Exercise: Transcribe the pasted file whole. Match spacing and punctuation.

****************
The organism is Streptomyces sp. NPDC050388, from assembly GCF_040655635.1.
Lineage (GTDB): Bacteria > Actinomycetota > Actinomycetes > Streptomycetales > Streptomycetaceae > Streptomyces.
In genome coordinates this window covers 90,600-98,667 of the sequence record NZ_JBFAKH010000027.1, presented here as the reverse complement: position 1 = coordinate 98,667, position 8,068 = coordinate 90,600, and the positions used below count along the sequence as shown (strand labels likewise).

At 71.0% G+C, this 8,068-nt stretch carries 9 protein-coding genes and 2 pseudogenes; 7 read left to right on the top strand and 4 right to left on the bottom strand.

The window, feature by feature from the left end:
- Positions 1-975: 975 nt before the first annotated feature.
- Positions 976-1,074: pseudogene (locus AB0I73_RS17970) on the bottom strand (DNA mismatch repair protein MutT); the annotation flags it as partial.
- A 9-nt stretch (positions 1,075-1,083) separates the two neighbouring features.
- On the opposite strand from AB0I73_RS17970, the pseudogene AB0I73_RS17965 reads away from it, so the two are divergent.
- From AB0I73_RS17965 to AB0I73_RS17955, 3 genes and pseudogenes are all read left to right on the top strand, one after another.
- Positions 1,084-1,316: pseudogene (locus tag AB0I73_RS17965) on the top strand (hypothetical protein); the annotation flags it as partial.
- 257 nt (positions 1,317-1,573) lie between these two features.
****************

The organism is Streptomyces sp. NPDC050388, from assembly GCF_040655635.1.
Lineage (GTDB): Bacteria > Actinomycetota > Actinomycetes > Streptomycetales > Streptomycetaceae > Streptomyces.
In genome coordinates this window covers 90,600-98,667 of the sequence record NZ_JBFAKH010000027.1, presented here as the reverse complement: position 1 = coordinate 98,667, position 8,068 = coordinate 90,600, and the positions used below count along the sequence as shown (strand labels likewise).

At 71.0% G+C, this 8,068-nt stretch carries 9 protein-coding genes and 2 pseudogenes; 7 read left to right on the top strand and 4 right to left on the bottom strand.

The window, feature by feature from the left end:
- Positions 1-975: 975 nt before the first annotated feature.
- Positions 976-1,074: pseudogene (locus AB0I73_RS17970) on the bottom strand (DNA mismatch repair protein MutT); the annotation flags it as partial.
- A 9-nt stretch (positions 1,075-1,083) separates the two neighbouring features.
- On the opposite strand from AB0I73_RS17970, the pseudogene AB0I73_RS17965 reads away from it, so the two are divergent.
- From AB0I73_RS17965 to AB0I73_RS17955, 3 genes and pseudogenes are all read left to right on the top strand, one after another.
- Positions 1,084-1,316: pseudogene (locus tag AB0I73_RS17965) on the top strand (hypothetical protein); the annotation flags it as partial.
- 257 nt (positions 1,317-1,573) lie between these two features.